Justia Real Estate & Property Law Opinion Summaries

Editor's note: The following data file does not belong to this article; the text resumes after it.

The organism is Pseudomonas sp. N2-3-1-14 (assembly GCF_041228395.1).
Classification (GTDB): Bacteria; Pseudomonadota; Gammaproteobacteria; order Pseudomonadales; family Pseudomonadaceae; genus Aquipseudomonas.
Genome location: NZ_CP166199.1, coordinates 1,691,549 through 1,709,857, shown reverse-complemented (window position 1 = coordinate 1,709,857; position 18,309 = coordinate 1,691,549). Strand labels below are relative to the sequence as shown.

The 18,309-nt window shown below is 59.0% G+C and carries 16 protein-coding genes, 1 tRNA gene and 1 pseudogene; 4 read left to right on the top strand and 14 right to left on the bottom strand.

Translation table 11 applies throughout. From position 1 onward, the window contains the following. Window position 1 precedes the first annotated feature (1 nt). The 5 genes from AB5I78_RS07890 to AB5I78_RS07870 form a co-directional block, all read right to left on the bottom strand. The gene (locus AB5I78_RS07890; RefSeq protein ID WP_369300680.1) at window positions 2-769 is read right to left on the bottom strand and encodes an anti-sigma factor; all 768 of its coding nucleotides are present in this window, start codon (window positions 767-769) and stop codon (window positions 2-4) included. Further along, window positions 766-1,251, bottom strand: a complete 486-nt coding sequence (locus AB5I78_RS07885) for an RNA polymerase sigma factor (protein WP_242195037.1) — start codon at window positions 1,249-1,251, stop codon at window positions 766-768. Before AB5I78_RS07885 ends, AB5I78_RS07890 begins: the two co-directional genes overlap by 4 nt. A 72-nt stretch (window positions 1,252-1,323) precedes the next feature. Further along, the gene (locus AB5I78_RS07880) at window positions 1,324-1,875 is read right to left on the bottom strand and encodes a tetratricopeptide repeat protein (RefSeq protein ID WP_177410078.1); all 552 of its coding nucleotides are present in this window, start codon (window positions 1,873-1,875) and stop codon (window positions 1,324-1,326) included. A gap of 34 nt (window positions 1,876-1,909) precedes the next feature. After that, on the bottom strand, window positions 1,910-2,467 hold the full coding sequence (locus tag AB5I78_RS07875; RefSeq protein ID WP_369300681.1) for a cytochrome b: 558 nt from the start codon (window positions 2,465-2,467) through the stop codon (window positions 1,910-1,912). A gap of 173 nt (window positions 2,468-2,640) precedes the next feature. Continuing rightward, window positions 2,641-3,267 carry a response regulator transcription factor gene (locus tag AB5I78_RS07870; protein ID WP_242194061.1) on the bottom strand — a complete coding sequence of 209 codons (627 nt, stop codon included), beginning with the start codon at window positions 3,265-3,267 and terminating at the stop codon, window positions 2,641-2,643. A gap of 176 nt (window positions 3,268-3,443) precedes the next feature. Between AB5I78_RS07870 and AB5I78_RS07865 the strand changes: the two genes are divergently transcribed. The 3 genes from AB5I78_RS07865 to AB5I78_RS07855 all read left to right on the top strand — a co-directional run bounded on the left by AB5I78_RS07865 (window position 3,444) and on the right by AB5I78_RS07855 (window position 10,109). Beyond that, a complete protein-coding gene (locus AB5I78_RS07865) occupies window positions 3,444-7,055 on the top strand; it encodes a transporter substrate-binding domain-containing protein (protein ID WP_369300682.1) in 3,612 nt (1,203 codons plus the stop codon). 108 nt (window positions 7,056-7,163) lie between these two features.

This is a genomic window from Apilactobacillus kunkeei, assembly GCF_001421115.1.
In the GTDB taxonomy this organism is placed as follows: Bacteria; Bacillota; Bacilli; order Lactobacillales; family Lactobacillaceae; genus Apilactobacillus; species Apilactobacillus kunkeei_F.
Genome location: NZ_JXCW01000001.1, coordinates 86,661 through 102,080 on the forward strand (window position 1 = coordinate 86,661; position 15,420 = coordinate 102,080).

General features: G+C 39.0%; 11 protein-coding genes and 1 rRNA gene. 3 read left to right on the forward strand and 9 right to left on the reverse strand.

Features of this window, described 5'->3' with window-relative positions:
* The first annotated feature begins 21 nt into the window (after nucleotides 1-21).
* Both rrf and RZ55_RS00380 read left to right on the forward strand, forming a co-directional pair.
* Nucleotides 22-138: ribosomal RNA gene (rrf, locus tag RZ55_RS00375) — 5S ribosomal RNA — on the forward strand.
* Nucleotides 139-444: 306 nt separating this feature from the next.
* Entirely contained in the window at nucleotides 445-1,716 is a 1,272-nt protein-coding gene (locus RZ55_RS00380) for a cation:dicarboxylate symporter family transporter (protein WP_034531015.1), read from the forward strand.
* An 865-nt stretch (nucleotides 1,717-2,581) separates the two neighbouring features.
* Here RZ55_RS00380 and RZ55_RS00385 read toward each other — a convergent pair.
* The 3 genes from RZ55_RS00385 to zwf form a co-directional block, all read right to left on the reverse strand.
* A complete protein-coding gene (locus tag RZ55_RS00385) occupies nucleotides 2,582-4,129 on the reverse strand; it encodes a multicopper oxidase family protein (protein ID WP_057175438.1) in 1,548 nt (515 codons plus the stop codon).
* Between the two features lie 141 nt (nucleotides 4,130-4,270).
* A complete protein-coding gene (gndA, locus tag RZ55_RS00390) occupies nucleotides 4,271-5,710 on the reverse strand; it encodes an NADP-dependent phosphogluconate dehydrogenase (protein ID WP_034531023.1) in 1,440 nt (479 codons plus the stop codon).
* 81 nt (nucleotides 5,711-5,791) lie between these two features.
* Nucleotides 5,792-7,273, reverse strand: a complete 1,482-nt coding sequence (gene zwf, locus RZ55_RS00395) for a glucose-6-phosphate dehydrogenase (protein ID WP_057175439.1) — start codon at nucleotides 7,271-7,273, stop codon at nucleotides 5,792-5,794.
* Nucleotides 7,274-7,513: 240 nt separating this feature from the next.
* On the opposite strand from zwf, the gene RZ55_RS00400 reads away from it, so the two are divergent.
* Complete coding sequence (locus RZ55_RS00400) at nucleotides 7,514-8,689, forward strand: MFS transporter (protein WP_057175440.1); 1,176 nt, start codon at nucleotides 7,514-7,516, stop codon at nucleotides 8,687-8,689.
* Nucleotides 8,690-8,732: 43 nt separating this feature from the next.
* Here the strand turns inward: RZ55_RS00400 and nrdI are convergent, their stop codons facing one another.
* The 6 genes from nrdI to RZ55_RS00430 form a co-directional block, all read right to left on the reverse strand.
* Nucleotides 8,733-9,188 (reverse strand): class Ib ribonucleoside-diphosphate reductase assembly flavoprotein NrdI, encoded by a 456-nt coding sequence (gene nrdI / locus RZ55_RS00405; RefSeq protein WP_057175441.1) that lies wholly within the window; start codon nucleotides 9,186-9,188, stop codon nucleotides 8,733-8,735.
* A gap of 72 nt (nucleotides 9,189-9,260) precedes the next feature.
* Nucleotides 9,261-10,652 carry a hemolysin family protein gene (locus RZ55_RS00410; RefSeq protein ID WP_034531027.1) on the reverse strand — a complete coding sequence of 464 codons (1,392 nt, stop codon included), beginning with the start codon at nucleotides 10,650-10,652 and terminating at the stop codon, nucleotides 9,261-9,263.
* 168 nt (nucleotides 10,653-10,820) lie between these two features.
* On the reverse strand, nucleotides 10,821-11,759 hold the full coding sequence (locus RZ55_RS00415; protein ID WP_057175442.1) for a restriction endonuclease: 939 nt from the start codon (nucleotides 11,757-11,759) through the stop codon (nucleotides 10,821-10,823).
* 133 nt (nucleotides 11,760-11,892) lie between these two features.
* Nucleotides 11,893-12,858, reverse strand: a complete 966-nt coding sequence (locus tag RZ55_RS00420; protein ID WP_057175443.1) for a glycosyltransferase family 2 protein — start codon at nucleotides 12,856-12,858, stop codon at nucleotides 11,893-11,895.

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In the summer of 2014, Mark and Jennifer Porcello sought to purchase property In Hayden Lake, Idaho. After making various pre-payments, the amount the couple was still short on a downpayment. Mark and Jennifer could not qualify for a conventional loan themselves. They hoped another property in Woodinville, Washington, owned by Mark’s parents, in which Mark and Jennifer claimed an interest, could be sold to assist in the purchase of the Hayden Lake property. In an effort to help Mark and Jennifer purchase the property, Mark’s parents, Annie and Tony Porcello, obtained financing through a non-conventional lender. "In the end, the transaction became quite complicated." Annie and Tony’s lawyer drafted a promissory note for Mark and Jennifer to sign which equaled the amount Annie and Tony borrowed. In turn, Mark signed a promissory note and deed of trust for the Hayden Lake house, in the same amount and with the same repayment terms as the loan undertaken by his parents. In mid-2016, Annie and Tony sought non-judicial foreclosure on the Hayden Lake property, claiming that the entire balance of the note was due and owing. By this time Mark and Jennifer had divorced; Jennifer still occupied the Hayden Lake home. In response to the foreclosure proceeding, Jennifer filed suit against her former in-laws seeking a declaratory judgment and an injunction, arguing that any obligation under the note had been satisfied in full when the Woodinville property sold, notwithstanding the language of the note encumbering the Hayden Lake property. Annie and Tony filed a counter-claim against Jennifer and a third-party complaint against Mark. A district court granted Jennifer’s request for a declaratory judgment. However, by this time, Annie and Tony had died and their respective estates were substituted as parties. The district court denied the estates’ request for judicial foreclosure, and dismissed their third-party claims against Mark. The district court held that the Note and Deed of Trust were latently ambiguous because the amount of the Note was more than twice the amount Mark and Jennifer needed in order to purchase the Hayden Lake property. Because the district court concluded the note and deed of trust were ambiguous, it considered parol evidence to interpret them. Ultimately, the district court found the Note and Deed of Trust conveyed the Hayden Lake property to Jennifer and Mark “free and clear” upon the sale of the Woodinville property. Annie’s and Tony’s estates timely appealed. Finding that the district court erred in finding a latent ambiguity in the Note and Deed of Trust, and that the district court's interpretation of the Note and Deed of Trust was not supported by substantial and competent evidence, the Idaho Supreme Court vacated judgment and remanded for further proceedings. View "Porcello v. Estates of Porcello" on Justia Law